Going on an owl watch Saturday night, with a sermon coming up next morning, was not my idea of relaxation. But Bernice's disappointed look made me cheer up enough to say, "Let's go!" I couldn't think of any good sermon illustrations from owls, only a few puns that church people are too polite to groan at. Going there had to be a big mistake. Yet, there we were at 8:00 p.m., all twenty of us, ready for the Park Ranger and his friend to lead us into the largest bird sanctuary in Ohio. We stood around another half-hour waiting for daylight to pass. I hoped it wasn't far to the owl hangout—a fool's hope. Rather, it was roundabout through the darkening wilderness. We came upon a small path which we followed through uneven terrain, muddy turns, slippery inclines, and makeshift twiggy stairway to a small wooded lake. Other than a few dimly recognizable birds, there was nothing but sheer quiet amid tall underbrush around a "golden pond." But the hush was exotic! Dark was fully upon us as we were rerouted another way. Each step was an act of faith, guided by our few flashlights.
As time turned past ten, the trail turned treacherous. But we made it through to a sturdy, moonlit bridge over a tranquil, burbling stream. Suddenly, we were in an arched cathedral, and conversation hushed. We waited to hear one sound above the stream's flow. Not a peep. No sound of leaves. Awesome as it was, we wondered what we could expect.
Fifteen minutes went by. The Park Ranger broke the silence with his special tape recorder. I mused to myself, "How dare anyone break into this mystic moment with a raucous old sound track?" The Ranger fumbled around trying to crank up some owl sounds. I had my doubts about getting real owl noises. After a few squeaks, I was sure any wise old owl would know this is phony. But he got it working! The tape recorder began hooting, cooing, and screeching, running the keyboard of sound—real owl voices! Most real! How would owls mistake these? But, for fifteen minutes there wasn't one response from the Lords of the dark! The Ranger, confessing that this might not be the night, was about to give up. "What a disaster!" I thought.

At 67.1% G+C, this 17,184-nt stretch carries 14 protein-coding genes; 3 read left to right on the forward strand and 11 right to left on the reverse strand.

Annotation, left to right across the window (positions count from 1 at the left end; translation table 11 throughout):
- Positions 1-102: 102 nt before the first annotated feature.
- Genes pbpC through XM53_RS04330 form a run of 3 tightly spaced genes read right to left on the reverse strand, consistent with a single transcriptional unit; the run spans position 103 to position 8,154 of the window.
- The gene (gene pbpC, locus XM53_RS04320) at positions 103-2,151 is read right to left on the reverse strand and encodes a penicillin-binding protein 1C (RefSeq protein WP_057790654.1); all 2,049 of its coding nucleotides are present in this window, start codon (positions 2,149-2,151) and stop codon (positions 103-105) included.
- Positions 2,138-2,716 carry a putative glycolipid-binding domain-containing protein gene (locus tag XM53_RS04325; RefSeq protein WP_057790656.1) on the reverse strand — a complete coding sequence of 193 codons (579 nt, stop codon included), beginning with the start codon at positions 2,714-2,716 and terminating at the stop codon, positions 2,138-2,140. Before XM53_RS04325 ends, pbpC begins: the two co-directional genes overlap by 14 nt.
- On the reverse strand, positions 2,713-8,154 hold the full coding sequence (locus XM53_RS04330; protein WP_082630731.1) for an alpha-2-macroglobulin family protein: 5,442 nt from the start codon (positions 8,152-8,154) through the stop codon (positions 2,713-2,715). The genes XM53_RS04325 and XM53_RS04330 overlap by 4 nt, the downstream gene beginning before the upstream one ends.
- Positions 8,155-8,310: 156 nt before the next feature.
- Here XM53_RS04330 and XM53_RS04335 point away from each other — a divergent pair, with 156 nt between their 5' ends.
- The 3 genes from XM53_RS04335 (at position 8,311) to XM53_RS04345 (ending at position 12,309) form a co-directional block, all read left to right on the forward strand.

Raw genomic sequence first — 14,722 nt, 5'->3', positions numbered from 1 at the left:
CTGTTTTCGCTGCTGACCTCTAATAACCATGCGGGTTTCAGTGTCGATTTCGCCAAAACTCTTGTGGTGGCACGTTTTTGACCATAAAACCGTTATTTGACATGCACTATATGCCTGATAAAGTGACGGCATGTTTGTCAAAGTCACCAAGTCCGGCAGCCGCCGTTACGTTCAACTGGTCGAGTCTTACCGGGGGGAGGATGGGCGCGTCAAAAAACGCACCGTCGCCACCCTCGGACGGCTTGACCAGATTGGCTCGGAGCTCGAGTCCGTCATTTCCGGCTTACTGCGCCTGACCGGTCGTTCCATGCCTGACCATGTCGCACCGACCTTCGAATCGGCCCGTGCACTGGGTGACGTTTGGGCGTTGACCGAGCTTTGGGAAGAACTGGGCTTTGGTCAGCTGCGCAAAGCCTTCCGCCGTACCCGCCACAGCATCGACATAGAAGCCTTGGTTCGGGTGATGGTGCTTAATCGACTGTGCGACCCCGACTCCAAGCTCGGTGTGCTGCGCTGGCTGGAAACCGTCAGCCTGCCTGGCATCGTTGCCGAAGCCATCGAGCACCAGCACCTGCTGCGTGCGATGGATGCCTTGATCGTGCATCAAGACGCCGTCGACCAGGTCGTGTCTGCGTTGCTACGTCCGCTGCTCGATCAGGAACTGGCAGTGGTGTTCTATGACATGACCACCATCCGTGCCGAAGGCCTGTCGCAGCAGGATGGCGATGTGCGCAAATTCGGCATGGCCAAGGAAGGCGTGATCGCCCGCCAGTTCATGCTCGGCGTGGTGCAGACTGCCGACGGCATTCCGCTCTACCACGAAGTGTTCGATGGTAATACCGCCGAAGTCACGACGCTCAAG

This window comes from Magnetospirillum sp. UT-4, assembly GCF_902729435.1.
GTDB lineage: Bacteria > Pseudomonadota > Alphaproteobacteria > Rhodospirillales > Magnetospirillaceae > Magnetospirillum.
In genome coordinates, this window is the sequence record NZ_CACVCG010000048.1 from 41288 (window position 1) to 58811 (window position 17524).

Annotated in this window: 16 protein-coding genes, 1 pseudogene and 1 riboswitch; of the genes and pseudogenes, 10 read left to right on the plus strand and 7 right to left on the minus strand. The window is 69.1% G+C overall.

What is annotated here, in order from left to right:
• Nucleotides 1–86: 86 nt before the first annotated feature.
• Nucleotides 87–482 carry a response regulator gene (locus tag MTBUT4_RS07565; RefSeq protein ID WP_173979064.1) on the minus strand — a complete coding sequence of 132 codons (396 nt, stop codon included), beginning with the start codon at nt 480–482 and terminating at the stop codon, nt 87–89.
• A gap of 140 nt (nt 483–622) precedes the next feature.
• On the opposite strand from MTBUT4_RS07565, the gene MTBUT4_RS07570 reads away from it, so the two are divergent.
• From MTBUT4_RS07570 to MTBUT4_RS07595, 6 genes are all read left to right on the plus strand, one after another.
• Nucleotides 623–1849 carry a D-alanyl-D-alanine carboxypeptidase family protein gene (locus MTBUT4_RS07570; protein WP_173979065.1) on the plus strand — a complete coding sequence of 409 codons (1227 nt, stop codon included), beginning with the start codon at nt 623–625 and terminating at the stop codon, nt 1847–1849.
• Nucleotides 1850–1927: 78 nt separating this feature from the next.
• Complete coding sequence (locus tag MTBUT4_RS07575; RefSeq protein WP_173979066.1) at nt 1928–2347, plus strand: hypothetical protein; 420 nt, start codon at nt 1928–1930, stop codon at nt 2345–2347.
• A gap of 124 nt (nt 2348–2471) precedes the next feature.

Suddenly, the whole forest theater turned into an arena. Off to my right, a lonely hoot, then others, perhaps testing the night overtures. Soon the entire arena exploded, owls screeching all over the place! We saw owls flying around the perimeters of our space, visible through the moonlit breaks in the trees. It seemed as though they were taking positions around us to howl us out of the place. No doubt about it, we were in enemy territory, in the night space belonging to them. The Ranger confirmed our conviction. We moved out on the long trail back to our cars and revelled in our experience. Our wise old tree friends may have enjoyed the night encounter, but they really didn't want us invading their territory. It's good to walk with reverence in this sanctuary which we will never conquer and maybe never fully perceive!
Wendell Berry says that the biggest concern of decorum is the question of "what's proper to do," but that you can't answer that by yourself except by knowing the "propriety of place." How true!